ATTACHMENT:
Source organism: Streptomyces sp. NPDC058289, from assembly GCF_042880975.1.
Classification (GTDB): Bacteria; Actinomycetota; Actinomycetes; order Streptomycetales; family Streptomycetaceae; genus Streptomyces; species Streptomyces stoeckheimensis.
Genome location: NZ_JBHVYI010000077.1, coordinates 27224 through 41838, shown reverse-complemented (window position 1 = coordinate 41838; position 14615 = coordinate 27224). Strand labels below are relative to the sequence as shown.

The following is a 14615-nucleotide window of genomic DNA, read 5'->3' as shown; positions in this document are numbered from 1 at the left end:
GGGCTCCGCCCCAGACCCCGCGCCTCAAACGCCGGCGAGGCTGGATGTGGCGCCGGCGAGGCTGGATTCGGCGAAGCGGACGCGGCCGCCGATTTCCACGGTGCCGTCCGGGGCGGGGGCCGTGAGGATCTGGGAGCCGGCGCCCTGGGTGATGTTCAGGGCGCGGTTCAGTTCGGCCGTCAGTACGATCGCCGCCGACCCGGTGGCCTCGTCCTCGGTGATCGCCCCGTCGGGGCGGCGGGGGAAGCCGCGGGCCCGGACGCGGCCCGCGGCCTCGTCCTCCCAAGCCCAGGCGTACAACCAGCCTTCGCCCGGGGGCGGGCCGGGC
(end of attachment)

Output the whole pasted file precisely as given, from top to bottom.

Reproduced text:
Source organism: Streptomyces sp. NPDC058289, from assembly GCF_042880975.1.
Classification (GTDB): Bacteria; Actinomycetota; Actinomycetes; order Streptomycetales; family Streptomycetaceae; genus Streptomyces; species Streptomyces stoeckheimensis.
Genome location: NZ_JBHVYI010000077.1, coordinates 27224 through 41838, shown reverse-complemented (window position 1 = coordinate 41838; position 14615 = coordinate 27224). Strand labels below are relative to the sequence as shown.

The following is a 14615-nucleotide window of genomic DNA, read 5'->3' as shown; positions in this document are numbered from 1 at the left end:
GGGCTCCGCCCCAGACCCCGCGCCTCAAACGCCGGCGAGGCTGGATGTGGCGCCGGCGAGGCTGGATTCGGCGAAGCGGACGCGGCCGCCGATTTCCACGGTGCCGTCCGGGGCGGGGGCCGTGAGGATCTGGGAGCCGGCGCCCTGGGTGATGTTCAGGGCGCGGTTCAGTTCGGCCGTCAGTACGATCGCCGCCGACCCGGTGGCCTCGTCCTCGGTGATCGCCCCGTCGGGGCGGCGGGGGAAGCCGCGGGCCCGGACGCGGCCCGCGGCCTCGTCCTCCCAAGCCCAGGCGTACAACCAGCCTTCGCCCGGGGGCGGGCCGGGC